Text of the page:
Fixes for many of the frustrations in the ISO context are always open for consideration and appropriate action. If, for example, an ISO technical committee or subcommittee secretariat held in Europe is unable to service the ISO work because of conflicting CEN priorities, then this should be made known and a new secretariat (that can provide the necessary resources to meet the service agreement requirements of ISO) should be appointed by ISO (TMB). If block voting—i.e., all Europeans voting against nearly all non-Europeans—is verified, the ISO appeals process should be exercised to nullify the decision. If weighted voting should be introduced into ISO technical committee/subcommittee work, then some kind of meaningful endorsement of the resulting ISO standards for preferential use should exist in all countries having highly weighted votes.

European Favoritism and Case After Case of Abuses?

To extrapolate from this combination of frustrations the conclusion that ISO positions itself to allow exclusive favoritism for European standards, or that there are case after case of actual abuses, is not supported by any facts known to me. In fact, I was quite surprised by Jim’s description of Japan’s comments with respect to the current review within ISO and CEN of the Vienna Agreement. I have carefully read the Japanese Industrial Standards Committee comments and ANSI’s supporting arguments and considered them to be honest and constructive. I can also imagine that, with these two heavyweights pulling together, some adjustments in the Vienna Agreement procedures will be forthcoming.

However, I am not at all surprised to hear the Japanese agreeing with the statement of the ISO Technical Management Board that the Vienna Agreement is “still not” well understood. Building understanding is a two-way process and a never ending task in every member-based organization, particularly in international organizations. And, agreeing with the Japanese view that they are addressing problematic cases rather than systematic or structural flaws, I have great difficulty in following how Jim arrives at his statement that “these kinds of abuses can only occur in standards bodies that are based on geopolitical architectures, i.e., national delegations, where blocks of nations can upset a balance of interests.” Certainly there was nothing to suggest that in the Japanese position.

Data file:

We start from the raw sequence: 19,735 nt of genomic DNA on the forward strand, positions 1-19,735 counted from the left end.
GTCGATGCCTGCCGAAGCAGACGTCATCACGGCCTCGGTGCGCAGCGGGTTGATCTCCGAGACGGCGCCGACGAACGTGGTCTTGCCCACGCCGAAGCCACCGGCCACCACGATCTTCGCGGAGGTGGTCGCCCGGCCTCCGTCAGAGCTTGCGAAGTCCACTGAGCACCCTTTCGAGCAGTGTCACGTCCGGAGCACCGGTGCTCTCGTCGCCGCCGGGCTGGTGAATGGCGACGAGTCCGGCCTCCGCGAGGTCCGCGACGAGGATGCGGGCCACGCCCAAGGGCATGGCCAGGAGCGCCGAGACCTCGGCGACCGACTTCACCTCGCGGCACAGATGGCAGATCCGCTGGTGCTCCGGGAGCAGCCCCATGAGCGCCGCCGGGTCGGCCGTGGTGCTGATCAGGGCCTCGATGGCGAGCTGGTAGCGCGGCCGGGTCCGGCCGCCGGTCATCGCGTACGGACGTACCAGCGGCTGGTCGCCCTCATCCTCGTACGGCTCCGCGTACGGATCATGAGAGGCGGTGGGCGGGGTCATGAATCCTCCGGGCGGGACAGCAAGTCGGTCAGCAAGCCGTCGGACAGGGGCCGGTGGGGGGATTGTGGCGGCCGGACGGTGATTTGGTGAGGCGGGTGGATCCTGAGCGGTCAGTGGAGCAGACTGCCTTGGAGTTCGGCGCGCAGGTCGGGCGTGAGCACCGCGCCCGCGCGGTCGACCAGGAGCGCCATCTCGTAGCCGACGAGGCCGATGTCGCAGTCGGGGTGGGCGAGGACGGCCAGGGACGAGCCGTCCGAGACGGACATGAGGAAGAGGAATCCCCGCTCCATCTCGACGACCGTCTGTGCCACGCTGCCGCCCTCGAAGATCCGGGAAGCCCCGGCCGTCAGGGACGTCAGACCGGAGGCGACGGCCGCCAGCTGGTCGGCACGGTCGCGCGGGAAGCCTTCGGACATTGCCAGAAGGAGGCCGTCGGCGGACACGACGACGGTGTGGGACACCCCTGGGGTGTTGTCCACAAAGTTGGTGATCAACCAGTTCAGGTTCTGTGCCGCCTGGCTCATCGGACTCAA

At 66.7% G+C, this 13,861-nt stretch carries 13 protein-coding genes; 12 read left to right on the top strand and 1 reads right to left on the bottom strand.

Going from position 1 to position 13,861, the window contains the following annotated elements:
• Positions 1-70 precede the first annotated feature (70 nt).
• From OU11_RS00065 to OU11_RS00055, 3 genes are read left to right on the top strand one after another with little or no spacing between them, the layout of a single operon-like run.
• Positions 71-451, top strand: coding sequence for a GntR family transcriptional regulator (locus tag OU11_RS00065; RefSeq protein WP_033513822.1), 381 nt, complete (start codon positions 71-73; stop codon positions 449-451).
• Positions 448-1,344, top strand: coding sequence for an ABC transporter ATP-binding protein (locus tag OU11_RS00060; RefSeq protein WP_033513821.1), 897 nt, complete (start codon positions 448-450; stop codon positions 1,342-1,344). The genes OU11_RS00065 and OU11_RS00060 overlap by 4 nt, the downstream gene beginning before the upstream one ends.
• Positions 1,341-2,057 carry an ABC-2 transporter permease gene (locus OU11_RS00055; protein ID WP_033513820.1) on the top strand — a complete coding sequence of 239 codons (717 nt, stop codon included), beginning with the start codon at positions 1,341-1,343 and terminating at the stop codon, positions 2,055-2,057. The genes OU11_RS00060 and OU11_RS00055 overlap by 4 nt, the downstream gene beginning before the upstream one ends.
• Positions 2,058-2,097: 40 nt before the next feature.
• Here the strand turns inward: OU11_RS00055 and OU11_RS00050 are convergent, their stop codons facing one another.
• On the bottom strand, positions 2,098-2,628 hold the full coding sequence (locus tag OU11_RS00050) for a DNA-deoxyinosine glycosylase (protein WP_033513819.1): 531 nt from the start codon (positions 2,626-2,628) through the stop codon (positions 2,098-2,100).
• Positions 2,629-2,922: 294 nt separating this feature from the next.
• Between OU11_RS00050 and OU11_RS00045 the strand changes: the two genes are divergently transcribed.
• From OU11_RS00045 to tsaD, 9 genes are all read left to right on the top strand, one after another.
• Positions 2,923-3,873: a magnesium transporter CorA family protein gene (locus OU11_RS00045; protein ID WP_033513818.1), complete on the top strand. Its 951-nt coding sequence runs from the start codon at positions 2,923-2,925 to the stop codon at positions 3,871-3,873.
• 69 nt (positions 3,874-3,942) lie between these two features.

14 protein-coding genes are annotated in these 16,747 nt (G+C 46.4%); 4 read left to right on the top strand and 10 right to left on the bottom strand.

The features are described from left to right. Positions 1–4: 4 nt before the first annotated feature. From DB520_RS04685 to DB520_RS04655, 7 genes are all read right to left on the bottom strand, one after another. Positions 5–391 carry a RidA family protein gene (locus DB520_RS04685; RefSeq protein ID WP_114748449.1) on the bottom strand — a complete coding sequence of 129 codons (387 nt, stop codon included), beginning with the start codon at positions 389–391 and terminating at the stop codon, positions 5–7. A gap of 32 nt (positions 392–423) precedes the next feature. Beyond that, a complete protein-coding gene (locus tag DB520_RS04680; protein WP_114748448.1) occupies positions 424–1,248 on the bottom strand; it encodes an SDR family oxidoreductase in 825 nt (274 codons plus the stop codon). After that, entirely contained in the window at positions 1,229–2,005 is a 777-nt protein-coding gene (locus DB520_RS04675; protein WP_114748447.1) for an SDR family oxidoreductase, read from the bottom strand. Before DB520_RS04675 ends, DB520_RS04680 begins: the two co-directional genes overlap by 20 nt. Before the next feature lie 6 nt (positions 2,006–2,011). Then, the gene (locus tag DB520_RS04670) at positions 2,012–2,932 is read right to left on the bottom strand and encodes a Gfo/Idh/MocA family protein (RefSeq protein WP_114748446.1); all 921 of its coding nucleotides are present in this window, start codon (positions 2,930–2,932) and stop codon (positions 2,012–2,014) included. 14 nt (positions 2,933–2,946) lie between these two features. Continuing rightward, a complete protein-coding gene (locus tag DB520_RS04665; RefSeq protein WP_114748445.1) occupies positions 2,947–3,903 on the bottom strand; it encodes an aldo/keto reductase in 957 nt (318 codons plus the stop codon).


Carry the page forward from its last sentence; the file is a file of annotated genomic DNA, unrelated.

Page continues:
If the U.S. experience with the Vienna Agreement, or with ISO in general, does support Jim’s statement, I trust that the evidence will soon be made available to the entire ISO community by ANSI. Until now, ANSI and the Europeans, including the European Commission and representatives of the U.S. government, have worked consistently at trying to resolve several kinds of trans-Atlantic trade problems, but only a few of them have had direct relationships with ISO or CEN standards or the Vienna Agreement.

Geneva Bashing and Taking Stock

In his final section, “Time to Take Stock,” Jim attributes many attitudes and positions vis-à-vis the United States and its voluntary standards system to “Geneva,” and if you read the whole column it is clear that I am included in “Geneva.” Speaking on my own behalf, it should be obvious to all who know me that there are no statements in that section that are true for me, save the last, i.e.:

“We [from the United States] are not easy to dismiss.” //

ASTM PRESIDENT'S RESPONSE

In response, I wish to make clear two pertinent points:

1. ASTM does not seek, and does not wish to imply that it seeks, any exclusive or preferential treatment from ISO, nor does it seek any “recognition” conferred on it by ISO. Our position is and has always been that the right to confer recognition and preference belongs strictly to the marketplace.

2. ASTM does not object to the structural architecture of ISO, IEC, or any other organization whose membership is based on national delegations. We believe that standards developed according to the principles of openness, balance, due process, as well as their market relevance and impact on international trade are far more important than the design of the structure that produces them.

Finally, I would like to thank Dr. Eicher, friend and distinguished colleague, for his frank and forthright response. Although we may continue to disagree on certain issues, I believe the viewpoints in both our articles are expressions of the openness to which we both subscribe.

James A. Thomas

Copyright 2000, ASTM

Back to Contents

Dr. Lawrence D. Eicher, a citizen of the United States, became the secretary-general and CEO of ISO in Geneva in May 1986. Before joining ISO in 1980, Dr. Eicher had been director of the Office of Engineering Standards at the National Bureau of Standards (now NIST) in the United States.